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See also: liþe and -lithe



Etymology 1[edit]

From Middle English lithen, from Old English līþan (to go, travel, sail, be bereft of), from Proto-Germanic *līþaną (to go, leave, suffer), from Proto-Indo-European *leyt- (to go, depart, die). Cognate with North Frisian lyen, lije (to suffer), Dutch lijden (to suffer, dree, abide), German leiden (to suffer, brook, permit). See also lode, lead.


lithe (third-person singular simple present lithes, present participle lithing, simple past lithed or lode, past participle lithed or lidden)

  1. (intransitive, obsolete) To go.

Etymology 2[edit]

From Middle English lithe, from Old English līþe (gentle, mild), from Proto-Germanic *linþaz, from Proto-Indo-European *lentos. Akin to Saterland Frisian lied (thin, skinny, gaunt), Danish and German lind (mild), Icelandic linur (soft to the touch). Not attested in Gothic. Some sources also list Latin lenis (soft) and/or Latin lentus (supple) as possible cognates.


lithe (comparative lither, superlative lithest)

  1. (obsolete) Mild; calm.
    lithe weather
  2. slim but not skinny
    lithe body
    • 1914, Louis Joseph Vance, Nobody, chapter III:
      She was frankly disappointed. For some reason she had thought to discover a burglar of one or another accepted type—either a dashing cracksman in full-blown evening dress, lithe, polished, pantherish, or a common yegg, a red-eyed, unshaven burly brute in the rags and tatters of a tramp.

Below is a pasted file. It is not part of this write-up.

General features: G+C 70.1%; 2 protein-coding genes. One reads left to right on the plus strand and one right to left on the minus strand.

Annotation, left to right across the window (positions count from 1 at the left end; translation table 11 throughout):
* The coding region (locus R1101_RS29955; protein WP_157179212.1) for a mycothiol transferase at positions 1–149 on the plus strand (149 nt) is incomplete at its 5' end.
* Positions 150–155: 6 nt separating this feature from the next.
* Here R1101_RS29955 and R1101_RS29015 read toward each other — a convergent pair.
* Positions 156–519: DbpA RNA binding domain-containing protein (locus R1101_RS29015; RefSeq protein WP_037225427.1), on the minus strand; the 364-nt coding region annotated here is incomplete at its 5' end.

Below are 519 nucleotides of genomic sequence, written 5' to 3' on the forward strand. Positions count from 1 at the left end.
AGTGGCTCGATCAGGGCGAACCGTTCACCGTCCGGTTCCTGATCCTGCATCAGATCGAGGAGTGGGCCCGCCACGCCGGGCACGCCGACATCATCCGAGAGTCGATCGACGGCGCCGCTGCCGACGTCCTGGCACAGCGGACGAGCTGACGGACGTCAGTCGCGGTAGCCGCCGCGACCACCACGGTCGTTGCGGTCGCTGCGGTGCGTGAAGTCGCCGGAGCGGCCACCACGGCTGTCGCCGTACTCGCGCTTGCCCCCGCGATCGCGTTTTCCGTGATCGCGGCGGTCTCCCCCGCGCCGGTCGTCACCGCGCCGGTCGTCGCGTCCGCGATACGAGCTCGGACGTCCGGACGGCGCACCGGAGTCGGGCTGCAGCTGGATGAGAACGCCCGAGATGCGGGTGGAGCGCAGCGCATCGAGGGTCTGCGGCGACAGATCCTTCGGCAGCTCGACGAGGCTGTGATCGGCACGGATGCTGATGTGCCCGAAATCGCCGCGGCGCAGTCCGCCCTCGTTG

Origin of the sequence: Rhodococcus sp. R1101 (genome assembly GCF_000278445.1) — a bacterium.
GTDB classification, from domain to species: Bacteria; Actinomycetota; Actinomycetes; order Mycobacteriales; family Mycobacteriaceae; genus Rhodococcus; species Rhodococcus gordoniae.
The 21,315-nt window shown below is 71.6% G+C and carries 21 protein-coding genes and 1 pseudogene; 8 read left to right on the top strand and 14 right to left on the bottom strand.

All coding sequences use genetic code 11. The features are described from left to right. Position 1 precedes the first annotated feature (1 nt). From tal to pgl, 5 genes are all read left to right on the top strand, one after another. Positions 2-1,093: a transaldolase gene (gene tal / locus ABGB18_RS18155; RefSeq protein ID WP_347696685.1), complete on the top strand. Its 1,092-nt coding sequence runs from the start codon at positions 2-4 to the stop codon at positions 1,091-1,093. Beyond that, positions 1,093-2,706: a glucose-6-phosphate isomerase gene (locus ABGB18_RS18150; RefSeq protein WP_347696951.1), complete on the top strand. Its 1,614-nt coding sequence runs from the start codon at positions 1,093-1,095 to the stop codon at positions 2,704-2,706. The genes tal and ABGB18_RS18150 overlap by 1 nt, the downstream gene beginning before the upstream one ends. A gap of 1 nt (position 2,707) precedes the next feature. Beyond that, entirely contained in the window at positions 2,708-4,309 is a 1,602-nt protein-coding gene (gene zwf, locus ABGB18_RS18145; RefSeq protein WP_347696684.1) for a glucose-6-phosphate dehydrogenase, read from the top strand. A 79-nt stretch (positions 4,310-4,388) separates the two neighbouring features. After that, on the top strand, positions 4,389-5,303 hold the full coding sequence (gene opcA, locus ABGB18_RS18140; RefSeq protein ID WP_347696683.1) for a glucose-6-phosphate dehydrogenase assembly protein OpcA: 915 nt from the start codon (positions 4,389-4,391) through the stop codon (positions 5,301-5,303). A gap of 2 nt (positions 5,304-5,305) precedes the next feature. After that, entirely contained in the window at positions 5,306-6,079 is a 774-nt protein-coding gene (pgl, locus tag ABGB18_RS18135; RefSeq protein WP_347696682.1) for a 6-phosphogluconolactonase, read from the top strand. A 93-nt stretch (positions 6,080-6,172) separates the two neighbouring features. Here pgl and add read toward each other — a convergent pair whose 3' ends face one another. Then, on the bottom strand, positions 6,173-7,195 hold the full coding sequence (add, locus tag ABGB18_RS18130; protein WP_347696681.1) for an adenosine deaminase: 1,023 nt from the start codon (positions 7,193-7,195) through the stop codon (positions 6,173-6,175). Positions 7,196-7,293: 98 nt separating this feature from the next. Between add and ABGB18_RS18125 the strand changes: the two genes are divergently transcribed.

3. Capable of being easily bent
    the elephant’s lithe proboscis.
    Synonyms: pliant, flexible, limber
Derived terms[edit]
Related terms[edit]

Etymology 3[edit]

From Middle English lithen, from Old English līþian, līþiġian (to soften, calm, mitigate, assuage, appease, be mild), from Proto-Germanic *linþijaną (to soften), from Proto-Indo-European *lento- (bendsome, resilient). Cognate with German lindern (to alleviate, ease, relieve).



  1. (intransitive, obsolete) To become calm.
  2. (transitive, obsolete) To make soft or mild; soften; alleviate; mitigate; lessen; smooth; palliate.
    • Hamilton (1552)
      The holy spirit, by his grace, lithes and turns out heart to God.
    • T. Adams (1614)
      England.. hath now suppled, lithed and stretched their throats.
    • Rogers Naamen (1642)
      Give me also faith, Lord,.. to lithe, to form, and to accommodate my spirit and members.

Etymology 4[edit]

From Middle English lithen, from Old Norse hlýða (to listen), from Proto-Germanic *hliuþijaną (to listen), from Proto-Indo-European *ḱlewe- (to hear). Cognate with Danish lytte (to listen). Related to Old English hlēoþor (noise, sound, voice, song, hearing), Old English hlūd (loud, noisy, sounding, sonorous). More at loud.


lithe (third-person singular simple present lithes, present participle lithing, simple past and past participle lithed)

  1. (intransitive, obsolete) To attend; listen.
  2. (transitive) To listen to.

Etymology 5[edit]

Origin uncertain; perhaps an alteration of lewth.


lithe (plural lithes)

  1. (Scotland) Shelter.
    • 1932, Lewis Grassic Gibbon, Sunset Song:
      So Cospatric got him the Pict folk to build a strong castle there in the lithe of the hills, with the Grampians dark and bleak behind it, and he had the Den drained and he married a Pict lady and got on her bairns and he lived there till he died.